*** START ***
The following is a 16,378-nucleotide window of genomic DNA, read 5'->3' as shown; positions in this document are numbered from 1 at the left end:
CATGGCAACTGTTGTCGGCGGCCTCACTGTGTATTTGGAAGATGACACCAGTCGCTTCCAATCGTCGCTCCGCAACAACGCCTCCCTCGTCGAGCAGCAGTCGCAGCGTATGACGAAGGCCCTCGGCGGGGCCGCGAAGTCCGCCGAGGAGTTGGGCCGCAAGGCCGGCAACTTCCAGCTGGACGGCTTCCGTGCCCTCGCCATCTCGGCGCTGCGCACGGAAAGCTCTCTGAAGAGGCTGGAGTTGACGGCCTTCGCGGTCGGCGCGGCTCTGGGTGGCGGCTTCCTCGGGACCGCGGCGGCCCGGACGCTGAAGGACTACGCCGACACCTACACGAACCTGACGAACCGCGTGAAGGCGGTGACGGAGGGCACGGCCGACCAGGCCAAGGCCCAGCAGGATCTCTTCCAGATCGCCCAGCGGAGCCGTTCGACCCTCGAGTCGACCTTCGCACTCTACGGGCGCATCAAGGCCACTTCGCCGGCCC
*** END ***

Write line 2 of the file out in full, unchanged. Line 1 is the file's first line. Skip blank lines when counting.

CATGGCAACTGTTGTCGGCGGCCTCACTGTGTATTTGGAAGATGACACCAGTCGCTTCCAATCGTCGCTCCGCAACAACGCCTCCCTCGTCGAGCAGCAGTCGCAGCGTATGACGAAGGCCCTCGGCGGGGCCGCGAAGTCCGCCGAGGAGTTGGGCCGCAAGGCCGGCAACTTCCAGCTGGACGGCTTCCGTGCCCTCGCCATCTCGGCGCTGCGCACGGAAAGCTCTCTGAAGAGGCTGGAGTTGACGGCCTTCGCGGTCGGCGCGGCTCTGGGTGGCGGCTTCCTCGGGACCGCGGCGGCCCGGACGCTGAAGGACTACGCCGACACCTACACGAACCTGACGAACCGCGTGAAGGCGGTGACGGAGGGCACGGCCGACCAGGCCAAGGCCCAGCAGGATCTCTTCCAGATCGCCCAGCGGAGCCGTTCGACCCTCGAGTCGACCTTCGCACTCTACGGGCGCATCAAGGCCACTTCGCCGGCCC